14. Identifying Mental States: A Celebrated Hypothesis Refuted.Irwin Goldstein - 1994 - Australasian Journal of Philosophy 72 (1):46-62.
    Functionalists think an event's causes and effects, its 'causal role', determines whether it is a mental state and, if so, which kind. Functionalists see this causal role principle as supporting their orthodox materialism, their commitment to the neuroscientist's ontology. I examine and refute the functionalist's causal principle and the orthodox materialism that attends that principle.
    Remove from this list   Direct download (11 more)  
     
    Export citation  
     
    My bibliography   1 citation  
  15. The Reasons of a Materialist.Laurence Goldstein - 1980 - Philosophy 55 (April):249-252.
  16. How Not to Be a Reductivist.William Hasker - 2003 - Progress in Complexity, Information, and Design 2.
  17. On Neutralizing Introspection: The Data of Sensuous Awareness.J. S. Kelly - 1989 - Southern Journal of Philosophy 27 (1):29-53.
  18. Introduction.Robert C. Koons & George Bealer - 2010 - In Robert C. Koons & George Bealer (eds.), The Waning of Materialism: New Essays. Oxford University Press.
    In this introduction, before summarizing the contents of the volume, the authors characterize materialism as it is understood within the philosophy of mind, and they identify three respects in which materialism is on the wane.
    Remove from this list   Direct download  
     
    Export citation  
     
    My bibliography  
  19. A New Challenge for the Physicalist: Phenomenal Indistinguishabilty.Ran Lahav - 1994 - Philosophia 24 (1-2):77-103.
    Remove from this list   Direct download (8 more)  
     
    Export citation  
     
    My bibliography  
  20. Anti-Materialist Arguments and Influential Replies.Joe Levine - 2007 - In Max Velmans & Susan Schneider (eds.), The Blackwell Companion to Consciousness. Blackwell. pp. 371--380.
    Remove from this list   Direct download  
     
    Export citation  
     
    My bibliography  
  21. The Physical Nature of Consciousness.P. Van Loocke (ed.) - 2001 - John Benjamins.
    Stuart Hameroff opens with an extended and updated exposition of the Penrose/Hameroff Orch-OR model, and subsequently addresses recent criticisms of quantum approaches to the brain. Evan Walker presents his view on consciousness from the perspective of a new approach to the integration of quantum theory and relativity. Friedrich Beck elaborates on the Beck/Eccles quantum approach to consciousness. Karl Pribram puts the holographic view on consciousness in perspective of his life long work. Peter Marcer and Edgar Mitchell explain the relevance of (...)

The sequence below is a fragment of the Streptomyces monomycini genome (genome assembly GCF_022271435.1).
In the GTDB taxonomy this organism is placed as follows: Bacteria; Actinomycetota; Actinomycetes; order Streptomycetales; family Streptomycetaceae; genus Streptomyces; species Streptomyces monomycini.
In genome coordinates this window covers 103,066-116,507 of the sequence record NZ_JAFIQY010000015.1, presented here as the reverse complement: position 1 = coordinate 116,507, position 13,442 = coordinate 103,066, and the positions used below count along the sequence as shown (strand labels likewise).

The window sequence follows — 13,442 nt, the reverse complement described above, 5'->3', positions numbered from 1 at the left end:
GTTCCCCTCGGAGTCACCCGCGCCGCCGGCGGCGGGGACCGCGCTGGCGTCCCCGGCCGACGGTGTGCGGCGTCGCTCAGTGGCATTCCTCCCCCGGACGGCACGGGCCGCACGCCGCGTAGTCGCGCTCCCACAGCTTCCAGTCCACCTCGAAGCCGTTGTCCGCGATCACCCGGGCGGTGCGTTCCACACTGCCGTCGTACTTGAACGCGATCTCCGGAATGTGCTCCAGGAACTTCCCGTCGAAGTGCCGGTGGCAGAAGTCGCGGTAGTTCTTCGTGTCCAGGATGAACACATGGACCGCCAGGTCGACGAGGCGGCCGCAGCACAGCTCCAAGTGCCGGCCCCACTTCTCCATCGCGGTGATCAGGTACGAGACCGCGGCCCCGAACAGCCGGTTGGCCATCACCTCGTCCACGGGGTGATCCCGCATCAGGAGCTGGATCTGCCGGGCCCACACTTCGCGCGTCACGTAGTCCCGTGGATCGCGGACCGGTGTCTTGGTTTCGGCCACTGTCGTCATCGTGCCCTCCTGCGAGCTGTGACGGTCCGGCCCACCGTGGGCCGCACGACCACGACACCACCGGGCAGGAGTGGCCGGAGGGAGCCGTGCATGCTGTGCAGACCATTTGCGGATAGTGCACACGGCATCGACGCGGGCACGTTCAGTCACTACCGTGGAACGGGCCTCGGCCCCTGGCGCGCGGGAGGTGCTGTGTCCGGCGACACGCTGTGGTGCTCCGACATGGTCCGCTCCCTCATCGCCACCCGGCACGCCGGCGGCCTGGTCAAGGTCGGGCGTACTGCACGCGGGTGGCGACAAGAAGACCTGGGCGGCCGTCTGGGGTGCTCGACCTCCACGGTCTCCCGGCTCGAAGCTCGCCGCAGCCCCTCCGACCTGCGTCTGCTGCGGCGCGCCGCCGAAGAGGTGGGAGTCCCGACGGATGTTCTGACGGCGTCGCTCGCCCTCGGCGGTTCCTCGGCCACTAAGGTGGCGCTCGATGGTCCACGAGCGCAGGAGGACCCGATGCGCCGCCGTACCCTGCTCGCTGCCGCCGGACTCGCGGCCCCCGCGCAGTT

Remove from this list  
    Translate
      Direct download  
     
    Export citation  
     
    My bibliography  
  22. Consciousness and Qualia Can Be Reduced.William G. Lycan - 2006 - In Robert J. Stainton (ed.), Contemporary Debates in Cognitive Science. Blackwell. pp. 189-201.
  23. Materialism and the First Person.Geoffrey C. Madell - 2003 - In Anthony O'Hear (ed.), Royal Institute of Philosophy Supplement. Cambridge University Press. pp. 123-139.
    Here are some sentences from Fred Dretske's book Naturalising the Mind: For a materialist there are no facts that are accessible to only one person … If the subjective life of another being, what it is like to be that creature, seems inaccessible, this must be because we fail to understand what we are talking about when we talk about its subjective states. If S feels some way, and its feeling some way is a material state, how can it be (...)
    Remove from this list   Direct download (6 more)  
     
    Export citation  
     
    My bibliography   1 citation  
  24. Mind and Materialism.Geoffrey C. Madell - 1988 - Edinburgh University Press.
  25. Understanding Sensations.Nicholas Maxwell - 1968 - Australasian Journal of Philosophy 46 (August):127-146.
    My aim in this paper is to defend a version of the brain process theory, or identity thesis, which differs in one important respect from the theory put forward by J.J.C. Smart. I shall argue that although the sensations which a person experiences are, as a matter of contingent fact, brain processes, nonetheless there are facts about sensations which cannot be described or understood in terms of any physical theory. These 'mental' facts cannot be described by physics for the simple (...)
    Remove from this list   Direct download (9 more)  
     
    Export citation  
     
    My bibliography   3 citations  
  26. What is It Not Like to Be a Brain?Colin McGinn - 2001 - In P. Loockvane (ed.), The Physical Nature of Consciousness. John Benjamins. pp. 157.
    Remove from this list   Direct download  
     
    Export citation  
     
    My bibliography   1 citation  
  27. A Refutation of Qualia Physicalism.Michael McKinsey - 2005 - In Michael O'Rourke & Corey G. Washington (eds.), Situating Semantics: Essays on the Philosophy of John Perry. MIT Press.
    Remove from this list  
     
    Export citation  
     
    My bibliography  
  28. Review of Joe Levine's "Purple Haze". [REVIEW]Andrew Melnyk - 2002 - Philosophical Psychology 15 (3):359-362.
  29. The Simplicity Argument Versus a Materialist Theory of Consciousness.Ben L. Mijuskovic - 1976 - Philosophy Today 20 (4):292-305.
    Remove from this list   Direct download (2 more)  
     
    Export citation  
     
    My bibliography  
  30. The Near-Death Experience Argument Against Physicalism: A Critique.B. Mitchell-Yellin & J. M. Fischer - 2014 - Journal of Consciousness Studies 21 (7-8):158-183.
    Physicalism is the thesis that everything is physical, including the mind. One argument against physicalism appeals to neardeath experiences, conscious experiences during episodes, such as cardiac arrest, when one's normal brain functions are severely impaired. The core contention is that NDEs cannot be physically explained, and so we have reason to appeal to the non-physical in explaining them. In this paper, we consider in detail a recent article by Pim van Lommel in which he appeals to NDEs in arguing against (...)
    Remove from this list   Direct download (2 more)  
     
    Export citation  
     
    My bibliography  
  31. Consciousness and the Mind-Body Problem: The State of the Argument.Todd Moody - 2014 - Journal of Consciousness Studies 21 (3-4):177-190.